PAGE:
My guess is that the boyz and their computer toys might be guilty of being a tad over anxious to catch (or even create) the absolute bottom of this move and this explains the A.D.D.-style change in focus. And if the grand solution comes to fruition, I’m guessing stocks could run a ways. But at the end of the day (or the next move to the top of the trading range), traders may return to the question of the economic outlook. And all we can hope for is that the data will cause us to say, “Slowdown? What slowdown?”
Turning to this morning… With Finland passing the new EFSF agreement, it’s one down, sixteen more votes to go. Also in the news, the troika’s analysts return to Greece tomorrow to determine if the country has met its obligations needed to get the next tranche of aid. European markets are mixed and the futures in the U.S. are once again pointing higher. And why not, the end of the quarter is almost here.
On the Economic front… The Commerce Department reported that Durable Goods orders declined by -0.1% during the month, which was below the consensus expectations for an increase of +0.1%. When you strip out the volatile orders for transportation, orders fell by -0.1%, which was above the consensus for -0.2%. The July reading was revised lower to +0.7%.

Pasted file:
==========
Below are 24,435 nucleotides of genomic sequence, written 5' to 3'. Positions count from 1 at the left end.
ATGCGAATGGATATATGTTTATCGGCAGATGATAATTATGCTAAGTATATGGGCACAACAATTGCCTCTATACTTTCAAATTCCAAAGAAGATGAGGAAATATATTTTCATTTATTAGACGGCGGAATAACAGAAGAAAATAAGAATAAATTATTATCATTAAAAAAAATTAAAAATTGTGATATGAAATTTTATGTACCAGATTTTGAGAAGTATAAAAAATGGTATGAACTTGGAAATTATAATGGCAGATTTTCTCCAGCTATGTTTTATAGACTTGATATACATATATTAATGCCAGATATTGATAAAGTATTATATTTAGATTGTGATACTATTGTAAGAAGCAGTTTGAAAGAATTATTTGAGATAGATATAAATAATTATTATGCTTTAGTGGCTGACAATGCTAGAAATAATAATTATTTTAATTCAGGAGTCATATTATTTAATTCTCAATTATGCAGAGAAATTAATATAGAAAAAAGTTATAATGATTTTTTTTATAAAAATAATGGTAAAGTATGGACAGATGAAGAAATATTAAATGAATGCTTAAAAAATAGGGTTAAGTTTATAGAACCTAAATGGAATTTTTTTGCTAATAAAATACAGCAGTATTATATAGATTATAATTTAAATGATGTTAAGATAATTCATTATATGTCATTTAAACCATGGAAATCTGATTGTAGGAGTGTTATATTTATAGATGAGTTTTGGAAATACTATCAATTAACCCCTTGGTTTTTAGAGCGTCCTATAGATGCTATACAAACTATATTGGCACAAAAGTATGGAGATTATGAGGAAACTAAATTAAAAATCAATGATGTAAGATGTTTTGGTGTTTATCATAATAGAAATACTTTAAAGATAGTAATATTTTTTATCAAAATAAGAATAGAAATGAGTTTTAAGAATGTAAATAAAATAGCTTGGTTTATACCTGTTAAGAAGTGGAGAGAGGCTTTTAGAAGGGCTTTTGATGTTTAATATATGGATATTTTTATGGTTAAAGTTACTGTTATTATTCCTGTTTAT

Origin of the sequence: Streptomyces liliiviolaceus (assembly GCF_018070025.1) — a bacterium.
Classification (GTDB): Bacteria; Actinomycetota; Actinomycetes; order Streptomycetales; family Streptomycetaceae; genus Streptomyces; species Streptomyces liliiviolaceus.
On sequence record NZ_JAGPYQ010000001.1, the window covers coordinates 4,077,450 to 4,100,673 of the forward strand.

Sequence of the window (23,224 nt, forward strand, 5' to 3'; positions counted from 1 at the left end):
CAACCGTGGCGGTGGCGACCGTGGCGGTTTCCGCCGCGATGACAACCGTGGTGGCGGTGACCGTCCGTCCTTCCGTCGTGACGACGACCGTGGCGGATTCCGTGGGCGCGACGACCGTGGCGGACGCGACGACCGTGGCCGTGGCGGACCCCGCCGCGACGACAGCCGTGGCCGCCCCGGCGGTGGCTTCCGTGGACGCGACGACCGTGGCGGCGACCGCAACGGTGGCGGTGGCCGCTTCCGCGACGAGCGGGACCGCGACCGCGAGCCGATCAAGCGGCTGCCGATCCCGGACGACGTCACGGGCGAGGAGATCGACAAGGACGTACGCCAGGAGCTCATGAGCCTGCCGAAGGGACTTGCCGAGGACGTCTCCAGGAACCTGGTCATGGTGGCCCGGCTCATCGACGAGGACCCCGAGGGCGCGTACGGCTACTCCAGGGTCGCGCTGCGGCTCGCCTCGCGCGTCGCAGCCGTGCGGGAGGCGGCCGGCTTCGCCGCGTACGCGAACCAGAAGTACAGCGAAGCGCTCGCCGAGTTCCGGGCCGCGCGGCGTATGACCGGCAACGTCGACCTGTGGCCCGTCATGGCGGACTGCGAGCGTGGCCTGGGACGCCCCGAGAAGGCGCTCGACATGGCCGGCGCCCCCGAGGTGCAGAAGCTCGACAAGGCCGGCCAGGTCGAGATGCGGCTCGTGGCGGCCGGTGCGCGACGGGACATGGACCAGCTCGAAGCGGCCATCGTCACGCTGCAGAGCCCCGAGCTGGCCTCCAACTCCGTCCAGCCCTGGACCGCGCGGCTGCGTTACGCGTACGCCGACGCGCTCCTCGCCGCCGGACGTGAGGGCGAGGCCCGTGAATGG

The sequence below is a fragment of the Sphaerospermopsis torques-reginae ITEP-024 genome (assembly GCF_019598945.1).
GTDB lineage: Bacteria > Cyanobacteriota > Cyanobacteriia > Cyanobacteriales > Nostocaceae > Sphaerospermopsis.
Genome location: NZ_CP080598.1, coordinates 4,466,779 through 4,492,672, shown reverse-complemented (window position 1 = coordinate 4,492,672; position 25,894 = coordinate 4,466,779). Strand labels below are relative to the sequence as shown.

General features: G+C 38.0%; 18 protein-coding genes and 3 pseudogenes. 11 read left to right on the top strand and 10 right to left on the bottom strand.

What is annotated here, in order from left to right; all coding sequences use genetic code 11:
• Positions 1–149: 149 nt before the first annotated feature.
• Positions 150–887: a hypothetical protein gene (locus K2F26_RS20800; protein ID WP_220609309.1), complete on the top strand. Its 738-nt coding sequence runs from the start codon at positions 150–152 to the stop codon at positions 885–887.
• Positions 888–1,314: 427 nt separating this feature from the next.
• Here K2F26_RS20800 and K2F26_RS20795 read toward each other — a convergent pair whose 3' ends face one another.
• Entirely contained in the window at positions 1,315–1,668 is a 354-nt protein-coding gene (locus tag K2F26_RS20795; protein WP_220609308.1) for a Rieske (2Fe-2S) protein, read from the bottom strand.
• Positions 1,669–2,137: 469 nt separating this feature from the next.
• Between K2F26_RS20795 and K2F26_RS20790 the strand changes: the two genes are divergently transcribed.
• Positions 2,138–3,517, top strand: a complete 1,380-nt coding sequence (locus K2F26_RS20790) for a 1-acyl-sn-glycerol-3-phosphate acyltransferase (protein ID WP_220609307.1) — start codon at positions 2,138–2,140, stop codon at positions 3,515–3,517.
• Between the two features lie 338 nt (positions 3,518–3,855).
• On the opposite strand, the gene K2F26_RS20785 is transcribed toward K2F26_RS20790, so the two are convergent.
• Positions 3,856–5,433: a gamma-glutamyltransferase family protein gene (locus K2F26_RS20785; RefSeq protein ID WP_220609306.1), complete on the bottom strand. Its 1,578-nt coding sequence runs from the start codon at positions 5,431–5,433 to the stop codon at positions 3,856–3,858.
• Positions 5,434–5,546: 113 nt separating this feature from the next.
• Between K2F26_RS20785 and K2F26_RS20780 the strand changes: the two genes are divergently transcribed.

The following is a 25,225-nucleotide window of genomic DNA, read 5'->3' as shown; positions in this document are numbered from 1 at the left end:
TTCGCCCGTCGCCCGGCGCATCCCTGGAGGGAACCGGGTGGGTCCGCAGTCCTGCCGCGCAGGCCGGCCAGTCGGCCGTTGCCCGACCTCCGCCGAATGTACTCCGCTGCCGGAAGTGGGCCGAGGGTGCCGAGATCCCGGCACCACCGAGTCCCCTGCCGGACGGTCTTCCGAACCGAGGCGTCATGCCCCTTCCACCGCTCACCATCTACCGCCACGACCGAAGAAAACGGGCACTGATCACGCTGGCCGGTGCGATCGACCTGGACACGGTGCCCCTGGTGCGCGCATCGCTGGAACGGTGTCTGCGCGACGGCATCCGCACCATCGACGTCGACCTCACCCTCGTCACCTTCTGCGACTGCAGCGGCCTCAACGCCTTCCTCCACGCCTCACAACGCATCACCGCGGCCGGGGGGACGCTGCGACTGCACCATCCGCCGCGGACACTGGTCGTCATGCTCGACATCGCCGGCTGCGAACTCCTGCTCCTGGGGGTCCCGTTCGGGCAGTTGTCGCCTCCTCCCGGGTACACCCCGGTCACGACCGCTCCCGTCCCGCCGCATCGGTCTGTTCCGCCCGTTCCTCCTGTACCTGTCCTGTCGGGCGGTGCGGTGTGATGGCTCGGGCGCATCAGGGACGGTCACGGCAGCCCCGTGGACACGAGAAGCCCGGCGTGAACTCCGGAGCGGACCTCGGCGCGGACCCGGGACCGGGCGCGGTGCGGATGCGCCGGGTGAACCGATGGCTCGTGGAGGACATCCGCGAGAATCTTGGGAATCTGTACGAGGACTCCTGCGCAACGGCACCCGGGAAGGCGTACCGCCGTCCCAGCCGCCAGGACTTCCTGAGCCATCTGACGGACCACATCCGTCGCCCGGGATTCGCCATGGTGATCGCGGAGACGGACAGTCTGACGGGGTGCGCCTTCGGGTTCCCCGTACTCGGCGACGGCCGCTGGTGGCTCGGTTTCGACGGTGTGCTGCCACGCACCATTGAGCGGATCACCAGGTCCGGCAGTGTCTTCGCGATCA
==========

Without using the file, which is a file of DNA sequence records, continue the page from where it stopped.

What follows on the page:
Thought for the day… Never forget that the first rule of life, medicine, and money management is to do no harm…
Here are the Pre-Market indicators we review each morning before the opening bell…
- Major Foreign Markets: Australia: +0.84% Shanghai: -0.96% Hong Kong: -0.66% Japan: +0.02% France: -0.02% Germany: +0.49% Italy: -0.08% Spain: -0.10% London: -0.40%
- Australia: +0.84%
- Shanghai: -0.96%
- Hong Kong: -0.66%
- Japan: +0.02%
- France: -0.02%
- Germany: +0.49%
- Italy: -0.08%
- Spain: -0.10%
- London: -0.40%
- Crude Oil Futures: -$0.78 to $83.67
- Gold: -$0.20 to $1652.30
- Dollar: higher against the Yen, lower vs. Euro and Pound
- 10-Year Bond Yield: Currently trading at 1.985%
- Stock Futures Ahead of Open in U.S. (relative to fair value): S&P 500: +6.52 Dow Jones Industrial Average: +62 NASDAQ Composite: +13.4
- S&P 500: +6.52
- Dow Jones Industrial Average: +62
- NASDAQ Composite: +13.4
Wall Street Research Summary
- Leap Wireless (LEAP) – Bernstein
- Ivanhoe Mines (IVN) – BMO Capital
- Smithfield Foods (SFD) – BMO Capital
- Auxilium Pharmaceuticals (AUXL) – Citi
- Apple (AAPL) – Estimates increased at Jefferies
- Meadwestvaco (MWV) – JPMorgan
- Neogen (NEOG) – Stephens
- Jabil Circuit (JBL) – Estimates and target increased at UBS
- Masco (MAS) – UBS
- Teekay Tankers (TNK) – BofA/Merrill
- Sunoco (SUN) – Target cut at Barclays
- MetroPCS Communications (PCS) – Target cut at Bernstein
- Ralph Lauren (RL) – Citi
- Colgate-Palmolive (CL) – Citi
- Kimberly-Clark (KMB) – Citi
- Mead Johnson Nutrition (MJN) – Citi
- New York Community Bancorp (NYB) – Susquehanna
Long positions in stocks mentioned: AAPL, MJN
For more of Mr. Moenning’s thoughts and research, visit StateoftheMarkets.com